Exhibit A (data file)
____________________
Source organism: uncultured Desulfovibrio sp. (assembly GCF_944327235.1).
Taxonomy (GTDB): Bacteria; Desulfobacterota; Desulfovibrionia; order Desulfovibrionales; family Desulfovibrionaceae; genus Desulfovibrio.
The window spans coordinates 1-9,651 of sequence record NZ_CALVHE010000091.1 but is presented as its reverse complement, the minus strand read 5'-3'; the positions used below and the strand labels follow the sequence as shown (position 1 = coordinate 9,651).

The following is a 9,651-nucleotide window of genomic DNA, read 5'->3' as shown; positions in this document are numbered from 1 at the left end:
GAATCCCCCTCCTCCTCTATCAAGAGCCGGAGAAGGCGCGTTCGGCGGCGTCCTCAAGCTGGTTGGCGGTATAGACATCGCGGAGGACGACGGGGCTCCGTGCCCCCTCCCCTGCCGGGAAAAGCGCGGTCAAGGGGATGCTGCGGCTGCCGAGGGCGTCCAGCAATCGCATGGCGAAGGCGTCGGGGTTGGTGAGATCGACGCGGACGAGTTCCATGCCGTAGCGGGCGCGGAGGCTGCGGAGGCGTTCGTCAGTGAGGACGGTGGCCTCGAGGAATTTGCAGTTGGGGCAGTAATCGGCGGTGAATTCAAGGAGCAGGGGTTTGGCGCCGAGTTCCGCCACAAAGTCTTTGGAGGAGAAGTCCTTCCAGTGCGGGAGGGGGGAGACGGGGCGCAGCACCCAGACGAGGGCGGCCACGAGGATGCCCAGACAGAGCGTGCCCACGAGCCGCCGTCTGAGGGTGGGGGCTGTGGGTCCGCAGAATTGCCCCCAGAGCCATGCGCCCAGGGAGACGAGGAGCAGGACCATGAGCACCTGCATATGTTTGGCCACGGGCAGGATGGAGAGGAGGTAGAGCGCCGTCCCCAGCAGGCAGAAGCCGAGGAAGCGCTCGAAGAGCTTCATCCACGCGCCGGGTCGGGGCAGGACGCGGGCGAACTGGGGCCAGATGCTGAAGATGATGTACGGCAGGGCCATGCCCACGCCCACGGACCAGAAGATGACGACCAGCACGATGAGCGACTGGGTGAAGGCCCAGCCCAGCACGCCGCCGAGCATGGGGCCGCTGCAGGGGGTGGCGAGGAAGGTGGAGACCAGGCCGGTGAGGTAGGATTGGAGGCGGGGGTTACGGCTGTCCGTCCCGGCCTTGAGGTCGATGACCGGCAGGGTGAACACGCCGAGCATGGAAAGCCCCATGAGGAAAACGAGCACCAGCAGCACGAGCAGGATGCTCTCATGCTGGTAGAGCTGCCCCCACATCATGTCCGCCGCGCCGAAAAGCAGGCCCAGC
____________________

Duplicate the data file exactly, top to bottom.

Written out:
Source organism: uncultured Desulfovibrio sp. (assembly GCF_944327235.1).
Taxonomy (GTDB): Bacteria; Desulfobacterota; Desulfovibrionia; order Desulfovibrionales; family Desulfovibrionaceae; genus Desulfovibrio.
The window spans coordinates 1-9,651 of sequence record NZ_CALVHE010000091.1 but is presented as its reverse complement, the minus strand read 5'-3'; the positions used below and the strand labels follow the sequence as shown (position 1 = coordinate 9,651).

The following is a 9,651-nucleotide window of genomic DNA, read 5'->3' as shown; positions in this document are numbered from 1 at the left end:
GAATCCCCCTCCTCCTCTATCAAGAGCCGGAGAAGGCGCGTTCGGCGGCGTCCTCAAGCTGGTTGGCGGTATAGACATCGCGGAGGACGACGGGGCTCCGTGCCCCCTCCCCTGCCGGGAAAAGCGCGGTCAAGGGGATGCTGCGGCTGCCGAGGGCGTCCAGCAATCGCATGGCGAAGGCGTCGGGGTTGGTGAGATCGACGCGGACGAGTTCCATGCCGTAGCGGGCGCGGAGGCTGCGGAGGCGTTCGTCAGTGAGGACGGTGGCCTCGAGGAATTTGCAGTTGGGGCAGTAATCGGCGGTGAATTCAAGGAGCAGGGGTTTGGCGCCGAGTTCCGCCACAAAGTCTTTGGAGGAGAAGTCCTTCCAGTGCGGGAGGGGGGAGACGGGGCGCAGCACCCAGACGAGGGCGGCCACGAGGATGCCCAGACAGAGCGTGCCCACGAGCCGCCGTCTGAGGGTGGGGGCTGTGGGTCCGCAGAATTGCCCCCAGAGCCATGCGCCCAGGGAGACGAGGAGCAGGACCATGAGCACCTGCATATGTTTGGCCACGGGCAGGATGGAGAGGAGGTAGAGCGCCGTCCCCAGCAGGCAGAAGCCGAGGAAGCGCTCGAAGAGCTTCATCCACGCGCCGGGTCGGGGCAGGACGCGGGCGAACTGGGGCCAGATGCTGAAGATGATGTACGGCAGGGCCATGCCCACGCCCACGGACCAGAAGATGACGACCAGCACGATGAGCGACTGGGTGAAGGCCCAGCCCAGCACGCCGCCGAGCATGGGGCCGCTGCAGGGGGTGGCGAGGAAGGTGGAGACCAGGCCGGTGAGGTAGGATTGGAGGCGGGGGTTACGGCTGTCCGTCCCGGCCTTGAGGTCGATGACCGGCAGGGTGAACACGCCGAGCATGGAAAGCCCCATGAGGAAAACGAGCACCAGCAGCACGAGCAGGATGCTCTCATGCTGGTAGAGCTGCCCCCACATCATGTCCGCCGCGCCGAAAAGCAGGCCCAGC